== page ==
Thanks to all of you who took the time to nominate your favorite Osterias, Trattorias and Ristorantes in our search for Michigan's Best Italian Restaurant. Overall we received more than 150 nominations! And now we need to start working on a list of finalists. That means we need your help one more time. Beginning today you can vote in our 10 regional polls. Be sure to scroll down this post to find your region. The regions are listed in this order:You are allowed to vote in all the polls.
The search for Michigan's Best Italian Restaurant is well underway as we get ready for you to vote starting Monday (Oct. 16, 2017). As we have done on our previous searches, you'll help us pick a winner in each poll and then we'll select other finalists throughout the state. Amy Sherman and I will hit the road (beginning Oct. 23) to discover hidden gems, dine at some of the state's best-known eateries and sample the variety of regional Italian cuisine in Michigan.
MACKINAC ISLAND, MI - I spent a couple days on Mackinac this week, and it was absolutely gorgeous. I ran into some friends, hiked a new path, had breakfast at my favorite spot, indulged in fudge, spent some time on Grand Hotel's famous front porch and even had a Rum Runner at the Pink Pony. This is a great time to go because most of the stores on Main Street have great deals and hotels offer discounts.
Muck Rack makes it simple to find people, tweets, or articles that mention any name, keyword, company, hashtag etc. We've compiled this guide to help you make the most of your search.
Selecting a term
Start searching tweets, articles from media outlets, articles mentioned in tweets, journalists'
names, titles and bios with some suggested searches:
Companies or Topics (e.g. iPhone, Microsoft)
Phrases (e.g. "cloud computing") — use quotes to keep the terms together
Twitter handles (e.g. @username) — returns those who have mentioned or replied to
Names (e.g. "David Pogue")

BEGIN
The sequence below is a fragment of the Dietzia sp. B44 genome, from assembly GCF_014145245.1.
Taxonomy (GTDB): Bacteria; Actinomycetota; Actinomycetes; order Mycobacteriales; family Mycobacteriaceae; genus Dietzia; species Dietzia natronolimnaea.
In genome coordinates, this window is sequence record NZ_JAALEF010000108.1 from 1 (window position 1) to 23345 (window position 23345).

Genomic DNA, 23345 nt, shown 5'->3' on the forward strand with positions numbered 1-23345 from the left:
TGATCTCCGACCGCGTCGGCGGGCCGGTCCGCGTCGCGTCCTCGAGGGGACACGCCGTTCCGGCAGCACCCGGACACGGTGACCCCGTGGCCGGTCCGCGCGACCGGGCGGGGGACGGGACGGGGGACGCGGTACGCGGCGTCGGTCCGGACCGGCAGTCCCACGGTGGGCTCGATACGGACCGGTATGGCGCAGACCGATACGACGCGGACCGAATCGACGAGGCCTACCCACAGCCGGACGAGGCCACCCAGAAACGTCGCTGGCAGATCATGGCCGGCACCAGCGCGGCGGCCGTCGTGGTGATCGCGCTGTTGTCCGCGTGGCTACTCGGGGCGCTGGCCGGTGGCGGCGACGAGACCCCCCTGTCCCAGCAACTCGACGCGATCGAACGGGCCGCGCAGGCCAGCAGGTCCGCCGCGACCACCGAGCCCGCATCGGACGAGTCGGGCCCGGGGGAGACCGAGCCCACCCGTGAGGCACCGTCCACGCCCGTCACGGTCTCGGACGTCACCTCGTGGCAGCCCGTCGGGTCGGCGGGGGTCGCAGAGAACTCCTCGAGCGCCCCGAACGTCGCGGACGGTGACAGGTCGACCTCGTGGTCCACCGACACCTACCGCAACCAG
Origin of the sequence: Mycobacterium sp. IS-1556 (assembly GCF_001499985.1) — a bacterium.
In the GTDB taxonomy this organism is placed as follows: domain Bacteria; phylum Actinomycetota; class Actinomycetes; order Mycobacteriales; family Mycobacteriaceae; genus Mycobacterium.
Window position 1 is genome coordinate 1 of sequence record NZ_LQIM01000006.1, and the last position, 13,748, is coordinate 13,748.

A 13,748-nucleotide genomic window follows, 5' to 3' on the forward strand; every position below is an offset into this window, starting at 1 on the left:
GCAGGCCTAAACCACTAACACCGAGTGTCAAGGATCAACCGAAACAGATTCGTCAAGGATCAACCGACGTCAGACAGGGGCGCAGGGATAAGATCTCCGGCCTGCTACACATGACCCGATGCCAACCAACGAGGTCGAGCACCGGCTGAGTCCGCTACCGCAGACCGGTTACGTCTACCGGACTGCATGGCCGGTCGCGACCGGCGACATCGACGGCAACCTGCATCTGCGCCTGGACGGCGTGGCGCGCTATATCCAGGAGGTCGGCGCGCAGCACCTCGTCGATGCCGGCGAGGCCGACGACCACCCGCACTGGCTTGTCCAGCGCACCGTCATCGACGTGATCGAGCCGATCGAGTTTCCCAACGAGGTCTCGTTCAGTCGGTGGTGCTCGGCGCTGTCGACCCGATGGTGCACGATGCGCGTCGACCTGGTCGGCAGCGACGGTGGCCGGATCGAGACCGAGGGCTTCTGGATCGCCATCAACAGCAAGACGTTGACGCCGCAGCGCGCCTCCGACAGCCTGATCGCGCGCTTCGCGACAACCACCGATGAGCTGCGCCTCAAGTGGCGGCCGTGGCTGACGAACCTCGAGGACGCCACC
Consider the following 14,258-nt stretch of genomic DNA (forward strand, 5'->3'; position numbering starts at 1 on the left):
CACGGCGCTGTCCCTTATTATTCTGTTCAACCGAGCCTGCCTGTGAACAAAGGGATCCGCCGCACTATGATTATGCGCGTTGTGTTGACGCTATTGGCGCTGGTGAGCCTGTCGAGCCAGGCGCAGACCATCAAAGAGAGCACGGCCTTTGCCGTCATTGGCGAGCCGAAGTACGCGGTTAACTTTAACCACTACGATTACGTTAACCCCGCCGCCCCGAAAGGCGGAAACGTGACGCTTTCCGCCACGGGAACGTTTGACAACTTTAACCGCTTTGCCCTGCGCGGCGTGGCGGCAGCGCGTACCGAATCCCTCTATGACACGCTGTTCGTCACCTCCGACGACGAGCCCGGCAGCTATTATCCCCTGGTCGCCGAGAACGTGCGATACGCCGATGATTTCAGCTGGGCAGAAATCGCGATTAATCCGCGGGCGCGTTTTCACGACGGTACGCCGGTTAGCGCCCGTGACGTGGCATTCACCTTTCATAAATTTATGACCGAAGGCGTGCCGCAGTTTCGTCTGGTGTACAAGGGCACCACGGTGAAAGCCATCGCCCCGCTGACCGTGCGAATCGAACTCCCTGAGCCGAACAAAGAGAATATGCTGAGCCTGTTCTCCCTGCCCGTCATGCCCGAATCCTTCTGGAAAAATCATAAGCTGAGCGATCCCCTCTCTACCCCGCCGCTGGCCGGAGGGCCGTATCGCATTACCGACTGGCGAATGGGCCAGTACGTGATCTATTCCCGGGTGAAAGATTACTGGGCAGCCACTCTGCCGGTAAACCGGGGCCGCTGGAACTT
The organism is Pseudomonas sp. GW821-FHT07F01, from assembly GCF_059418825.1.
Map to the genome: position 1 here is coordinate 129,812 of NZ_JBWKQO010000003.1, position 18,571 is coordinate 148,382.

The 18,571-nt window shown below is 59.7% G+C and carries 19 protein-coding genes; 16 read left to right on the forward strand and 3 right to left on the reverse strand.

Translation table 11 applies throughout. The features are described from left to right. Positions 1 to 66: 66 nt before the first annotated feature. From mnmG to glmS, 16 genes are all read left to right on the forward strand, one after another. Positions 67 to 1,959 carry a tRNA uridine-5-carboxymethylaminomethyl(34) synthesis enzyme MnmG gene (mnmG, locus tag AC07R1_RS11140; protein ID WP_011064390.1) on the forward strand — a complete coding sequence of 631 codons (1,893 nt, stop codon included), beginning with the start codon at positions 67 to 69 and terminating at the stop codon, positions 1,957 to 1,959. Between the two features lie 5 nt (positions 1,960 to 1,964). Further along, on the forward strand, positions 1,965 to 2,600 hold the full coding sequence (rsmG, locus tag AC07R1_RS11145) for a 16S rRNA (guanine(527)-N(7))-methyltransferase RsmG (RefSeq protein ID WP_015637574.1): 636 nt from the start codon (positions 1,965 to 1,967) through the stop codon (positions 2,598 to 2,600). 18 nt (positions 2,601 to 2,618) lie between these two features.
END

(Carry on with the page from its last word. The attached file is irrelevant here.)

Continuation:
Hashtags (e.g. #sxsw, #london2012)
Bio details (e.g. vegan, Olympics, father)
Muck Rack's Advanced Search allows for many boolean operators.
Find results that mention multiple specified terms, use AND or
+. For example, ensure each result contains both Elon Musk and Mark Zuckerberg by
searching Musk AND Zuckerberg or Musk + Zuckerberg.
Use the operators OR or , to broaden your search when you'd like either of
multiple terms to appear in results. (This is the default behavior of our search when no operators
are used). For example, results will contain either cake or cookie by searching cake OR cookie or cake,cookie
Use NOT or - to subtract results from your search. For
example, searching Disney will yield results about the Walt Disney Company as well as Walt Disney
World Resort. To exclude mentions of Disney World, search for Disney -World or Disney
When using one of these operators with a phrase, enclose it in quotation marks. For example, you can
find results about smartphones excluding Apple's iPhone 4S by searching smartphone -"iPhone
Exact case matching or punctuation
If you're searching for a brand name or keyword that relies on specific punctuation marks or capitalization, you can
find results that match your exact query by adding matchcase: before the keyword you're searching for, like matchcase:E*TRADE .
Use parentheses to separate multiple
boolean phrases. For example, to find journalists talking about having fun in Disney World or
Disneyland, search for ("disney world" OR disneyland) AND fun.
An asterisk can be used to search for any variation of a root word truncated by the asterisk. For example, searching for admin* will return results for administrator, administration, administer, administered, etc.
A near operator is an AND operator where you can control the distance between the words. You can vary the distance the near operation uses by adding a forward slash and number (between 0-99) such as strawberries NEAR/10 "whipped cream", which means the strawberries must exist within 10 words of "whipped cream".